When Dorothy, the Tin Man, the Lion and the Scarecrow finally met the Wizard of Oz, they were fascinated by the deep, supernatural voice of this being who, in the 1939 film version, was played by Frank Morgan and appeared on an altar behind a mysterious fire and smoke. However, Toto, Dorothy’s dog, was not as impressed and pulled back the curtain, exposing the sham: there was someone manipulating a set of levers and buttons and running everything on stage. Frightened and embarrassed, the would-be wizard tried to keep up the charade: ‘Pay no attention to the man behind the curtain!’ But, when cornered by the other characters, he was forced to admit that it was all a hoax. ‘I am just a common man’, he confessed to Dorothy and her friends. The Scarecrow, however, corrected him immediately: ‘You’re more than that. You’re a humbug’.
When we take away the fancy clothes and gowns, we see AI for what it really is: a product of human action that bears the marks of its creators. Sometimes, its processes are seen as being similar to human thought, but are treated as devoid of errors or bias. In the face of widespread, persuasive rhetoric about its value-neutrality and the objectivity that goes along with it, we must analyse the inevitable influence of human interests at various stages of this supposedly ‘magic’ technology.
Microsoft and the government of Salta’s promise to predict ‘five or six years in advance, with names, last names and addresses, which girl or future adolescent has an 86% likelihood of having a teenage pregnancy’ ended up being just an empty promise.
The fiasco began with the data: they used a database collected by the provincial government and civil society organisations (CSOs) in low-income neighbourhoods in the provincial capital in 2016 and 2017. The survey reached just under 300,000 people, of whom 12,692 were girls and adolescents between 10 and 19 years of age. In the case of minors, information was gathered after obtaining the consent of ‘the head of family’ (sic).
These data were fed into a machine-learning model that, according to its implementers, is able to predict with increasing accuracy which girls and adolescents will become pregnant in the future. This is absolute nonsense: Microsoft was selling a system that promised something that is technically impossible to achieve.1 It was fed a list of adolescents who had been assigned a likelihood of pregnancy. Far from enacting any policies, the algorithms provided information to the Ministry of Early Childhood so it could deal with the identified cases.
The government of Salta did not specify what its approach would entail, nor the protocols used, the follow-up activities planned, the impact of the applied measures – if indeed the impact had been measured in some way – the selection criteria for the non-government organisations (NGOs) or foundations involved, nor the role of the Catholic Church.
The project also had major technical flaws: an investigation by the World Web Foundation reported that there was no information available on the databases used, the assumptions underpinning the design of the models, or on the final models were designed, revealing the opacity of the process. Furthermore, it affirmed that the initiative failed to assess the potential inequalities and did not pay special attention to minority or vulnerable groups that could be affected. It also did not consider the difficulties of working with such a wide age group in the survey and the risk of discrimination or even criminalisation.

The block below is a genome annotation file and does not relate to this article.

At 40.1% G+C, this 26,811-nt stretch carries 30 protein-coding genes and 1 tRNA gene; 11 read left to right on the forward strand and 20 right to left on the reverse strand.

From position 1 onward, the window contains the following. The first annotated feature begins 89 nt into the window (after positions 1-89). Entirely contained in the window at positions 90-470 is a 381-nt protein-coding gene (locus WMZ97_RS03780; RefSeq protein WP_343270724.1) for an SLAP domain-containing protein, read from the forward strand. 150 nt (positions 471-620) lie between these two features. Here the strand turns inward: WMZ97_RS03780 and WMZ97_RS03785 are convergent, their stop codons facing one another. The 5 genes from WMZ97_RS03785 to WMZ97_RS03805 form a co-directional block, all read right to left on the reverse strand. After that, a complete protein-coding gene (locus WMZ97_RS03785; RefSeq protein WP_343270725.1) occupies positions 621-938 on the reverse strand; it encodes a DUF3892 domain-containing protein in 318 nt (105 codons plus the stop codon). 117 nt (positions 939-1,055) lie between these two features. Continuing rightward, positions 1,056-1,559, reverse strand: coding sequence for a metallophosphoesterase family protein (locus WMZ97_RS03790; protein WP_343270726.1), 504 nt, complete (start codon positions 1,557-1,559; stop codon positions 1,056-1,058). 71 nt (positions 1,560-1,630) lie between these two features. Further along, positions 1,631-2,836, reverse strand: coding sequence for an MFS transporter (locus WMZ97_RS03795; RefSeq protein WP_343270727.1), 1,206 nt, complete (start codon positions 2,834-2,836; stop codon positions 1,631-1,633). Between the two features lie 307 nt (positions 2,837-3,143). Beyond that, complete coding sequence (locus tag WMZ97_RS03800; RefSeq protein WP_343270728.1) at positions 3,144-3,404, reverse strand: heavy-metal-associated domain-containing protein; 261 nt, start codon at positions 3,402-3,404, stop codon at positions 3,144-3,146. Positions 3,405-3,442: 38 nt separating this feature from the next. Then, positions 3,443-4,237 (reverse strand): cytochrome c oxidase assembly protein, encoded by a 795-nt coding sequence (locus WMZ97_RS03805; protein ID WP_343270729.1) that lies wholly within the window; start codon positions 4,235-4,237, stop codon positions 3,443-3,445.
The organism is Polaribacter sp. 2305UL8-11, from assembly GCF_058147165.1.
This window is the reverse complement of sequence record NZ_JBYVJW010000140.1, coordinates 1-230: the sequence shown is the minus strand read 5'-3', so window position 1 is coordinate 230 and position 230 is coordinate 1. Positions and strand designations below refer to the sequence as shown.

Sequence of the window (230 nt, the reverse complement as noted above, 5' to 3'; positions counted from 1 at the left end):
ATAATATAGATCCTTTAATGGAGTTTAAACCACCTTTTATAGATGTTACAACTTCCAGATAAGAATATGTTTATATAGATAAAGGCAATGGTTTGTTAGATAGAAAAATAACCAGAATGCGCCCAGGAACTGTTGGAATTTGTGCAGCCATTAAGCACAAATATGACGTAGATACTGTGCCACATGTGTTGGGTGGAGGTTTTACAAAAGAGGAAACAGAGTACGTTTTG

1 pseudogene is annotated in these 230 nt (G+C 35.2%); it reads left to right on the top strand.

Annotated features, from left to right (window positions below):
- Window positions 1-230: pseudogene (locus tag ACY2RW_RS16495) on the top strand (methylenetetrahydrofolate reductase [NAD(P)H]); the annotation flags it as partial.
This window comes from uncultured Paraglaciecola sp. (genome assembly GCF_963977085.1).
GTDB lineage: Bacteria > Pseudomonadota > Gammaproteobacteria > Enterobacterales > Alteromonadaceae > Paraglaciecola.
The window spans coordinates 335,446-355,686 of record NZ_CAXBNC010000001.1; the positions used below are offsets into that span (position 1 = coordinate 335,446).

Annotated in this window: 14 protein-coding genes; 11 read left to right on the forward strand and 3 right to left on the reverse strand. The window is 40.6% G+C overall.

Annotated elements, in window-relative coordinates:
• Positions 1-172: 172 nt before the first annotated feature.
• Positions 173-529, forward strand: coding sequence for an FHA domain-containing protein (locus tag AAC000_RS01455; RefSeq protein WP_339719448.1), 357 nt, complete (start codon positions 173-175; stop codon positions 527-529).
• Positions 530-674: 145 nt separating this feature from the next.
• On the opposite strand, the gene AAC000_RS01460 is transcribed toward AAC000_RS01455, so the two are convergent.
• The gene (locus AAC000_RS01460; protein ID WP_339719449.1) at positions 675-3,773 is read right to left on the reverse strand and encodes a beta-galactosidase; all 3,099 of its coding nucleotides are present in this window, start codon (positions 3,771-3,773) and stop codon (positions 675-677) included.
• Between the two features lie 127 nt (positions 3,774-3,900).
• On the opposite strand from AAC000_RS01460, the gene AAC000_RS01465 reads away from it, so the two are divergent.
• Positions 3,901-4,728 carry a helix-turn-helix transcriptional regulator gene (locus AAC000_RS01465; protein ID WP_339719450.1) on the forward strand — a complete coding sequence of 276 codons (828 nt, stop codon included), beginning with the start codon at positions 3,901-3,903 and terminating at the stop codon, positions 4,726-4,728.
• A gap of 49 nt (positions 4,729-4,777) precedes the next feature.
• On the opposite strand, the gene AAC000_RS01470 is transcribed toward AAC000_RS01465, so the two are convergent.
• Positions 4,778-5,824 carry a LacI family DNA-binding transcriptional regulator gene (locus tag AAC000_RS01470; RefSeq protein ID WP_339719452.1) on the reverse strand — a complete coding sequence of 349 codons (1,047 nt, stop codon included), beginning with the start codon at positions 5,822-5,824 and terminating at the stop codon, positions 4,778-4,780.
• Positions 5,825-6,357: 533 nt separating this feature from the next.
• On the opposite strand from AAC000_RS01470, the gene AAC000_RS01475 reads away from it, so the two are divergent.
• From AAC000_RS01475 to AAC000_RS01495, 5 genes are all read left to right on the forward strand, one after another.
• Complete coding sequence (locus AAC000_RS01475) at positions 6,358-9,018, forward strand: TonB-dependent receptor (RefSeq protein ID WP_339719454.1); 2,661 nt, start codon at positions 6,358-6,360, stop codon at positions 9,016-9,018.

The experts agreed that the assessment’s data had been slightly contaminated, since the data used to evaluate the system were the same ones used to train it. In addition, the data were not fit for the stated purpose. They were taken from a survey of adolescents residing in the province of Salta that requested personal information (age, ethnicity, country of origin, etc.) and data on their environment (if they had hot water at home, how many people they lived with, etc.) and if they had already been or were currently pregnant. Yet, the question that they were trying to answer based on this current information was whether a teenage girl might get pregnant in the future – something that seemed more like a premonition than a prediction. Moreover, the information was biased, because data on teenage pregnancy tend to be incomplete or concealed given the inherently sensitive nature of this kind of issue.
Researchers from the Applied Artificial Intelligence Laboratory of the Computer Sciences Institute at the University of Buenos Aires found that in addition to the use of unreliable data, there were serious methodological errors in Microsoft’s initiative. Moreover, they also warned of the risk of policymakers adopting the wrong measures: ‘Artificial intelligence techniques are powerful and require those who use them to act responsibly. They are just one more tool, which should be complemented by others, and in no way replace the knowledge or intelligence of an expert’, especially in an area as sensitive as public health and vulnerable sectors.2
And this raises the most serious issue at the centre of the conflict: even if it were possible to predict teenage pregnancy (which seems unlikely), it is not clear what purpose this would serve. Prevention is lacking throughout the entire process. What it did do, however, is create an inevitably high risk of stigmatising girls and adolescents.